Qian Shi, M.P.H., of the Tulane University School of Public Health and Tropical Medicine in New Orleans, and colleagues provided evidence that long-term metformin therapy has a potentially protective effect on the incidence of neurodegenerative diseases (ND) among patients with type 2 diabetes.
Specifically, the investigators found that more than two years of metformin treatment was associated with significant risk reduction for ND, compared to no metformin treatment at all, after adjusting for multiple covariates. The investigators demonstrated similar findings for dementia, Parkinson's disease, and Alzheimer's disease.
"We further examined the hazard ratio between patients with and without metformin. Overall, metformin treatment decreased the risk of ND 31 percent, compared to no metformin treatment," Shi said. "After controlling for demographics, medication, medical history (including kidney function), we found that the longer patients were exposed to metformin treatment (at least two years) the less likely they were to suffer from ND. Similar risk reduction occurred in dementia and Parkinson's disease. No significant associations were found for other subtype disease, most likely due to the small number of events."
ADA: Gray Matter Changes Seen in Brains of Teens With T2DM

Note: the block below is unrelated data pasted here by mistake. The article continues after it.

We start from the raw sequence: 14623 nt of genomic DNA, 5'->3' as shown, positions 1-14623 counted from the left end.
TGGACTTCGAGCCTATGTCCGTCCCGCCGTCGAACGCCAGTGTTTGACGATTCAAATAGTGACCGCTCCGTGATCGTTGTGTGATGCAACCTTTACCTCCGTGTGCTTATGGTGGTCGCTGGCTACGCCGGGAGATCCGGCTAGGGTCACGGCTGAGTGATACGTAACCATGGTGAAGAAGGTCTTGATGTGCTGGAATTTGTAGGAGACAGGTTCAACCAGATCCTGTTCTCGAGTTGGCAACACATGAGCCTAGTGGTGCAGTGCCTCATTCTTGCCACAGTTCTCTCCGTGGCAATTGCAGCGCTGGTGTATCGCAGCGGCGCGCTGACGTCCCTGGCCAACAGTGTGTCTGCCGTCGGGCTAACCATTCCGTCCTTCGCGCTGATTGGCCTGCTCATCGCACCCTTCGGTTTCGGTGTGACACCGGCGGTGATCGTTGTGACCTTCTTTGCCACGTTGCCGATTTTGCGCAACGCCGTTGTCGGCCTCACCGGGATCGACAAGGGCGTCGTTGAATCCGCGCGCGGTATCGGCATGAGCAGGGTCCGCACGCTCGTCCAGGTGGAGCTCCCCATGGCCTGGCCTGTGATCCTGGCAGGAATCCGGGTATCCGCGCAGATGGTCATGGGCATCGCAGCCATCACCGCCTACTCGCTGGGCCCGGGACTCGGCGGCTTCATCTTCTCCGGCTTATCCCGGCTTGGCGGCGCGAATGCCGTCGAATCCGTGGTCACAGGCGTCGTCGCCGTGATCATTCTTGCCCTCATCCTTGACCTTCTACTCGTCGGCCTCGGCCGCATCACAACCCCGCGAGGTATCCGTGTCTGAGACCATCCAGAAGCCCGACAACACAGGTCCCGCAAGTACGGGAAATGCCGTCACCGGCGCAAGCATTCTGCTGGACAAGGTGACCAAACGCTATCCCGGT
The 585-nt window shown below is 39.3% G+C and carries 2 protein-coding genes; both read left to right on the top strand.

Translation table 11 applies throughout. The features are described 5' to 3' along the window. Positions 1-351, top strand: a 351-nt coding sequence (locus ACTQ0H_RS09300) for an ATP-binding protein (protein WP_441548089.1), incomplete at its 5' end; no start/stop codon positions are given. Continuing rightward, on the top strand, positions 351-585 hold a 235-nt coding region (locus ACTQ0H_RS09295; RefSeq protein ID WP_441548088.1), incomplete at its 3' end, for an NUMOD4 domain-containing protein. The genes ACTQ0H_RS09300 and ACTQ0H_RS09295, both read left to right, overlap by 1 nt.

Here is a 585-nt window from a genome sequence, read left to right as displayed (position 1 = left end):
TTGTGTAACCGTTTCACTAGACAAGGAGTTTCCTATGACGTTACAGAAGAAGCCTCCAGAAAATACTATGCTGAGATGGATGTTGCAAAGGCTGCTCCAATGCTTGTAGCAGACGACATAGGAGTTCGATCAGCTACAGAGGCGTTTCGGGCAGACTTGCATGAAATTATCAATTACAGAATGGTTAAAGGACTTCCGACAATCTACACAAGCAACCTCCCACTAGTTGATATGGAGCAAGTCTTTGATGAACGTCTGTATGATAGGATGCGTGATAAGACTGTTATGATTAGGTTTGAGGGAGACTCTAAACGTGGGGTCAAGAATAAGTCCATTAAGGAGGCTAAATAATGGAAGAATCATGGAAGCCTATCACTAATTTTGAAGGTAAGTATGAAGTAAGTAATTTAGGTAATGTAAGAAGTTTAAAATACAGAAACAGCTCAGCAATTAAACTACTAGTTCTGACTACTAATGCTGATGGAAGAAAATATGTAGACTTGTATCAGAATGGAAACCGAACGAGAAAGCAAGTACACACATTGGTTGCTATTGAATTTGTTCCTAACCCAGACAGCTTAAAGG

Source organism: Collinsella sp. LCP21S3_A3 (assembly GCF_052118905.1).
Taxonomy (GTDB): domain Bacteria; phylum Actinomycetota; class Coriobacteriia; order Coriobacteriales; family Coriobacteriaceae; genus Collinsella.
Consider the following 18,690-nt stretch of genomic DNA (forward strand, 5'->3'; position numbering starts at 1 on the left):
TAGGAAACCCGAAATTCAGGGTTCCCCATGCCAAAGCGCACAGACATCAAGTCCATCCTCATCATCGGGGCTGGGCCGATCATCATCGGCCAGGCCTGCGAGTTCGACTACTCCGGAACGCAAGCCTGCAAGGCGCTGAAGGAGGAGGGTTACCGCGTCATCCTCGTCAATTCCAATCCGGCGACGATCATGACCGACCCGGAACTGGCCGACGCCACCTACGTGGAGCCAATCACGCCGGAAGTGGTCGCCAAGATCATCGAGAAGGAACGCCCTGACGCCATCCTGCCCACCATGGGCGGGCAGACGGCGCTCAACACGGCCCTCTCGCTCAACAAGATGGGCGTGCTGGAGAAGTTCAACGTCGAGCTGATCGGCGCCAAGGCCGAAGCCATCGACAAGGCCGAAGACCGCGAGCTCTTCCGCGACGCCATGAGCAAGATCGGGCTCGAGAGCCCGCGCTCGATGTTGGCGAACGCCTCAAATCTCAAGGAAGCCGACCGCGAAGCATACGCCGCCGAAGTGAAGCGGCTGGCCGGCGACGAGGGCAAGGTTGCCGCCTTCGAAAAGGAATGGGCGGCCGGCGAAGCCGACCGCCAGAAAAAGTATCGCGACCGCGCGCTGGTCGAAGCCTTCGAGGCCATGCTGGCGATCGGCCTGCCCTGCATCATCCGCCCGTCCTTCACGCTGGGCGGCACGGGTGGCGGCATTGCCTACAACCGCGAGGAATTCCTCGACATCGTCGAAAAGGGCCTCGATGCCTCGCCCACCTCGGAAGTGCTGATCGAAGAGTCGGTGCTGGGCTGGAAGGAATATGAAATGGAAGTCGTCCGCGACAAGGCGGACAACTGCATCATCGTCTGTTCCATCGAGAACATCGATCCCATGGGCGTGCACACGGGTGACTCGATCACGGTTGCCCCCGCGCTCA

WEDNESDAY, June 15, 2016 (HealthDay News) -- Teens with type 2 diabetes may have differences in gray matter in their brains, according to a study presented at the American Diabetes Association's 76th Scientific Sessions, held from June 10 to 14 in New Orleans.
ADA: Liraglutide Lowers Risk for Cardiovascular Events in T2DM
WEDNESDAY, June 15, 2016 (HealthDay News) -- Liraglutide (Victoza) cuts the risk of heart attack and stroke in type 2 diabetes patients, according to a study published online June 14 in the New England Journal of Medicine. The research was published to coincide with the American Diabetes Association's 76th Scientific Sessions, held from June 10 to 14 in New Orleans.
ADA: Empagliflozin Linked to Reduction in T2DM Nephropathy
TUESDAY, June 14, 2016 (HealthDay News) -- For patients with type 2 diabetes at high cardiovascular risk, empagliflozin is associated with a reduction in incident or worsening nephropathy, according to a study published online June 14 in the New England Journal of Medicine. The research was published to coincide with the American Diabetes Association's 76th Scientific Sessions, held from June 10 to 14 in New Orleans.
ADA: Diabetes Collaborative Registry IDs Burden of Cardiac Risk
TUESDAY, June 14, 2016 (HealthDay News) -- The Diabetes Collaborative Registry provides information regarding the quality of diabetes mellitus (DM) care, according to research presented at the American Diabetes Association's 76th Scientific Sessions, held from June 10 to 14 in New Orleans.
ADA: Intensive HbA1c Control Cuts Diabetic Retinopathy Progression
MONDAY, June 13, 2016 (HealthDay News) -- Intensive blood glucose control appears to reduce the risk of retinopathy progression in patients with type 2 diabetes, according to a study presented at the American Diabetes Association's 76th Scientific Sessions, held from June 10 to 14 in New Orleans.
|Previous: Melanoma Risk Up Slightly With PDE5 Inhibitors||Next: Several Heart Conditions Affected Differently by Alcohol|
Reader comments on this article are listed below. Review our comments policy.